In English, mass nouns such as water, milk, meat, iron, and sand cannot be counted without the help of some measure word: one puddle of water, two pounds of meat, three piles of sand. Count nouns, on the other hand, require no classifier in English, but can be counted directly: one person, five animals, three stars, four songs. In Garo all nouns act like English mass nouns, and all require some unit of measurement whenever their amounts are counted.

Classifiers are not simply assigned to nouns in an arbitrary way. Rather, classifiers convey important meanings. It is often the case that a single noun can be used with more than one classifier, and each classifier contributes a different meaning: te'-rik rong-sa 'one banana, one rong- of banana', te'-rik pang-sa 'one banana tree', te'-rik gal-sa 'one hand small bunch of bananas', te'-rik ol-sa 'one arm large bunch of bananas', te'-rik ke-ji-sa 'one kilogram of bananas'. When all these are considered together, it is not unreasonable to understand rong- as specifying the amount of banana stuff held by a single fruit, just as ke-ji- specifies the amount of banana stuff held in a single kilogram.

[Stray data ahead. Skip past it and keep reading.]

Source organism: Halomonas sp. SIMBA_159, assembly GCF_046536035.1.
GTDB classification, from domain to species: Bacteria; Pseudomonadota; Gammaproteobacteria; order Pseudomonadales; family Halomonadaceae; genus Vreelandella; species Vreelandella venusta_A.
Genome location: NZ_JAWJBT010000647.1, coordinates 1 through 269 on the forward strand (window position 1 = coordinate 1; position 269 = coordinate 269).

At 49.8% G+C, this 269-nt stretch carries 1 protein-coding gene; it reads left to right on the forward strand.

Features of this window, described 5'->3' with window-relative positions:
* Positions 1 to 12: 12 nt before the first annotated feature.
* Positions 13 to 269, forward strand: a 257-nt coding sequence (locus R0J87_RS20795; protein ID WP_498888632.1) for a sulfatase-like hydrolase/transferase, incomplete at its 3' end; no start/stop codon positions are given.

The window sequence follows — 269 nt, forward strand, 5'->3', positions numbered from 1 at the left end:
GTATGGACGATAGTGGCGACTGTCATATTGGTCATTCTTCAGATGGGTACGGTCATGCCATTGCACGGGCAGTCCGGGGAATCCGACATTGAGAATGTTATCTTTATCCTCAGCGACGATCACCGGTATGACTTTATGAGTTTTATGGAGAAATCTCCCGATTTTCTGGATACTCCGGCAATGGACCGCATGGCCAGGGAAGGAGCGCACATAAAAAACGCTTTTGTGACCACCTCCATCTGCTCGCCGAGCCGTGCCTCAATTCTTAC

The meanings that classifiers convey make it easy, when the context is clear, to use a numeral i.

In answer to a question about how many bananas are wanted, it would be entirely natural to say ke-ji-gin-i 'two kilograms' or rong-bong-a 'five fruits'. If the particular type of person is not known or is known so well that it need not be repeated, it is entirely appropriate to say sak-gin-i sok-ba-jok 'two people arrived', where a classifier is used, but no noun. Since sak- is used only for people, there is no possibility that this will be misunderstood as meaning two animals.